Interview with Luc Leclere, Director Private Banking at BNP Paribas Fortis (2/2)
Even after the biggest crisis since the 1930s, the population of High Net Worth Individuals reaches a new top each year. But while private banking's customer base grows, regulation and competition present serious challenges to the industry. In this context, Luc Leclere, Director Private Banking at BNP Paribas Fortis, took the time to share his insights with Sia Partners on the Belgian private banking industry.
SIA: Do you agree that this shift towards "client centric" model is in line with what is happening in retail banking, moving from a product to a more services oriented approach?
L. Leclere: Indeed, but of course you need products in the end. It is rather bringing the right solution to the right customer at the right moment, where I deliberately focus on solution and not on product. Especially in a world where we are operating under very difficult macro-economic circumstances, causing a client's position to deteriorate rather than to move forward when putting everything on cash. Despite the difficult market climate, we need to offer proper and sound end-to-end solutions towards our clients.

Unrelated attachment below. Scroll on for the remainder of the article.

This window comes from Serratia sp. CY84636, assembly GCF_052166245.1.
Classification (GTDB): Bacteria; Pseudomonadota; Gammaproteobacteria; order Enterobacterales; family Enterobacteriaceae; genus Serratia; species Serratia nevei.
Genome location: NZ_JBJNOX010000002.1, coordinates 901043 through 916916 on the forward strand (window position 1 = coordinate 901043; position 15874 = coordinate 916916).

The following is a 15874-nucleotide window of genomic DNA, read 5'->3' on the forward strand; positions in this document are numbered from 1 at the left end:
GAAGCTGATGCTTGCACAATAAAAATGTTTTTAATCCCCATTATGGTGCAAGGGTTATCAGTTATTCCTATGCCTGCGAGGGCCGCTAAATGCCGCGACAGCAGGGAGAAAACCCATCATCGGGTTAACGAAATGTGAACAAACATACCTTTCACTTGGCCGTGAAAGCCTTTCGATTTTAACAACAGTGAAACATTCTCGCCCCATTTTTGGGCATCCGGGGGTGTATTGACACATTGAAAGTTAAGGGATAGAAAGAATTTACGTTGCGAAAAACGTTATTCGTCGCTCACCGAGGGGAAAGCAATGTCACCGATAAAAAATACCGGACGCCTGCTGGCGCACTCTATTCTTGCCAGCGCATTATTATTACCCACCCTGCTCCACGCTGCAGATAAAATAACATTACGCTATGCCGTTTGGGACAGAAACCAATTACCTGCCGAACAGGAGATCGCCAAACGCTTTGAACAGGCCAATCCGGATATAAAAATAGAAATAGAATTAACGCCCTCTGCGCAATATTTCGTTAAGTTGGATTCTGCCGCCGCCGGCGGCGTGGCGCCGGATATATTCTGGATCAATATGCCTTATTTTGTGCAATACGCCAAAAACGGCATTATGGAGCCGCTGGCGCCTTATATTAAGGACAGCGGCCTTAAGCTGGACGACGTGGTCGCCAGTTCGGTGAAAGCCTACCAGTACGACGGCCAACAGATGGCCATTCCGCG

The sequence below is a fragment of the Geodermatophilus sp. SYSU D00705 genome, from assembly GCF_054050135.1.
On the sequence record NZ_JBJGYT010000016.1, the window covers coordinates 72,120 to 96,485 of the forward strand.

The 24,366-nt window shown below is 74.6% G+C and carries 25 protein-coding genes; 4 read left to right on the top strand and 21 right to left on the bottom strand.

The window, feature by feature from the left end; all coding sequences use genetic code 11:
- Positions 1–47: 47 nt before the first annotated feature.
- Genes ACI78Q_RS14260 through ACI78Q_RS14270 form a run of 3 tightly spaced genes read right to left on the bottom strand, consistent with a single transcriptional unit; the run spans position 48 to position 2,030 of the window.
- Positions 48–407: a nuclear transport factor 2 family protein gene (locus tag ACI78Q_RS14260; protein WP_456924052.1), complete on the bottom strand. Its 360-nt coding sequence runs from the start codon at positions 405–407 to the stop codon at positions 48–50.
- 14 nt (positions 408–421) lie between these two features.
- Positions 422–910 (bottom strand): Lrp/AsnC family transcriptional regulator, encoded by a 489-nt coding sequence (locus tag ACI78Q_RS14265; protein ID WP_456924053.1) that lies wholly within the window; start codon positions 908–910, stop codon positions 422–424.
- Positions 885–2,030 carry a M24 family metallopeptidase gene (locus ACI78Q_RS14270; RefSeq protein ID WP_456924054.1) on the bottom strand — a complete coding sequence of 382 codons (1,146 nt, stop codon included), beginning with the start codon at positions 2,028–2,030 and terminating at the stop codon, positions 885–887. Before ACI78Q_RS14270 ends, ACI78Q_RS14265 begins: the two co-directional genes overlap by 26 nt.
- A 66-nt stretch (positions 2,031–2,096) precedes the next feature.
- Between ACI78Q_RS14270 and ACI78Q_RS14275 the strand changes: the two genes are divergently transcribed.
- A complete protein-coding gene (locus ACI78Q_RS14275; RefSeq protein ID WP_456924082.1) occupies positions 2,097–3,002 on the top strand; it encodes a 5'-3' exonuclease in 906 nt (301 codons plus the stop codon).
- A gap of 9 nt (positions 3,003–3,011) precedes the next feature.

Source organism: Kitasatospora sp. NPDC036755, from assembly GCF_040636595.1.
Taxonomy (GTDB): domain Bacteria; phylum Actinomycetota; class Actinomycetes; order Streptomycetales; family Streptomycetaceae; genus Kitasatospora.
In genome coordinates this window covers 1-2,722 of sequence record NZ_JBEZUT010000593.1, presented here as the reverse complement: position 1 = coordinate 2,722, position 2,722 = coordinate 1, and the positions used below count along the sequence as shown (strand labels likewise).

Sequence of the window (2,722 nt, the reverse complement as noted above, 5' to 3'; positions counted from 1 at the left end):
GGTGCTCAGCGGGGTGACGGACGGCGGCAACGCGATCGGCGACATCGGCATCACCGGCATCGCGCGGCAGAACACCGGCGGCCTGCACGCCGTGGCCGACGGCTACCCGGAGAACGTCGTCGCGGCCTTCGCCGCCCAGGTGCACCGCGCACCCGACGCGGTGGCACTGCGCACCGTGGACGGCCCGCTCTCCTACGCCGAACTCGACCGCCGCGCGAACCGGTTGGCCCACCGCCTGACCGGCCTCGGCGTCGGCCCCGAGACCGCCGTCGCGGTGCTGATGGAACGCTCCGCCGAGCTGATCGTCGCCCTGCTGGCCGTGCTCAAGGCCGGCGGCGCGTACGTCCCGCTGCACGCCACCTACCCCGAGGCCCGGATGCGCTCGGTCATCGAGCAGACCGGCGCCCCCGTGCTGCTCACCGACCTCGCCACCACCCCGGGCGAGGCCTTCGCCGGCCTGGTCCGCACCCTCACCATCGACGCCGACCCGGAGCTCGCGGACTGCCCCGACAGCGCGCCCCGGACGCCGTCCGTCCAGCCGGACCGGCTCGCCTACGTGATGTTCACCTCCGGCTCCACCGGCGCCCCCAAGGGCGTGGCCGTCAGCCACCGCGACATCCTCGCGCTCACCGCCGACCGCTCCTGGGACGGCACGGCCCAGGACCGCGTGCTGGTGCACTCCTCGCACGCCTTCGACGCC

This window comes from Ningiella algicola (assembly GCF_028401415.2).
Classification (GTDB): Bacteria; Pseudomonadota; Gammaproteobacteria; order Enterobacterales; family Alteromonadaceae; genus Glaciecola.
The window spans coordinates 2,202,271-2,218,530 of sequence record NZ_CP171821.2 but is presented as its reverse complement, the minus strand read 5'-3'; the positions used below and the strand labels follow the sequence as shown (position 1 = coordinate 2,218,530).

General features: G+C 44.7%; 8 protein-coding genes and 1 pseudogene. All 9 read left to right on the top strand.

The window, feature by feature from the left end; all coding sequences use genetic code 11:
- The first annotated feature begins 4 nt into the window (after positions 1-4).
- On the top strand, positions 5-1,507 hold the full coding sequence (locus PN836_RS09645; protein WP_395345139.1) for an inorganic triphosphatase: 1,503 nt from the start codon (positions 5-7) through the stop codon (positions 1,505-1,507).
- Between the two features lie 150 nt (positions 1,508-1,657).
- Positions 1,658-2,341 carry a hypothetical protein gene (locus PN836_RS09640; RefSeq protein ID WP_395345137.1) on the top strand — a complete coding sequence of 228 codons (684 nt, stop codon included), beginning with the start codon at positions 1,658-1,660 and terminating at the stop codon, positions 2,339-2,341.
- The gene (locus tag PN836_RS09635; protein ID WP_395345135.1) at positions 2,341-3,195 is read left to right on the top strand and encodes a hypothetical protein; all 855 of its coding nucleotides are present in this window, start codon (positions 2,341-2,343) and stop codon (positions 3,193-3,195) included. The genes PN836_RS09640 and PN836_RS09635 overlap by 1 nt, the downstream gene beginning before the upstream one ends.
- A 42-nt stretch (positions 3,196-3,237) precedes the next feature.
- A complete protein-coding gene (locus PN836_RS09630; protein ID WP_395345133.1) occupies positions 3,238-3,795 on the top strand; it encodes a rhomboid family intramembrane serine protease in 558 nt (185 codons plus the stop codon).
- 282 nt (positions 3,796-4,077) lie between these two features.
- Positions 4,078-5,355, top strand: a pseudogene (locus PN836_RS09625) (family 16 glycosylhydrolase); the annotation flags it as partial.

SIA: In line with the tendency of focusing on estate planning and similar services, we notice the emergence of "family offices". Do you agree that we are heading to more competition in this area?
L. Leclere: Even today with the set-up of our Patrimonial Balance, we are already moving in that direction by pulling the conversation very wide open towards the client. It is very important to understand that next to the transmission and transfer of capital, many people are seeking today for professional advice regarding the financial management of their assets. Basically said, a lot of people are asking themselves what to do with their money in order to end up worse. It seems like an easy question, however the answer is not always that simple. On estate planning side, we have around fifty tax specialists in house, which is a considerable amount. On investment side, we have in Belgium around 150 people at our disposal who constantly are engaged in offering support to our private bankers and clients regarding equity management. In the past, you had either discretionary management or either advisory management, mostly available in only one form. Nowadays, you often have clients which prefer to have both, where one part of their assets is managed by the bank and another part is managed on own basis or in consultation. So our offers have become very tailor-made, of course in relation to the total capital. In this context, you notice that there is a high demand for it and that many clients come to the bank to seek this professional advice.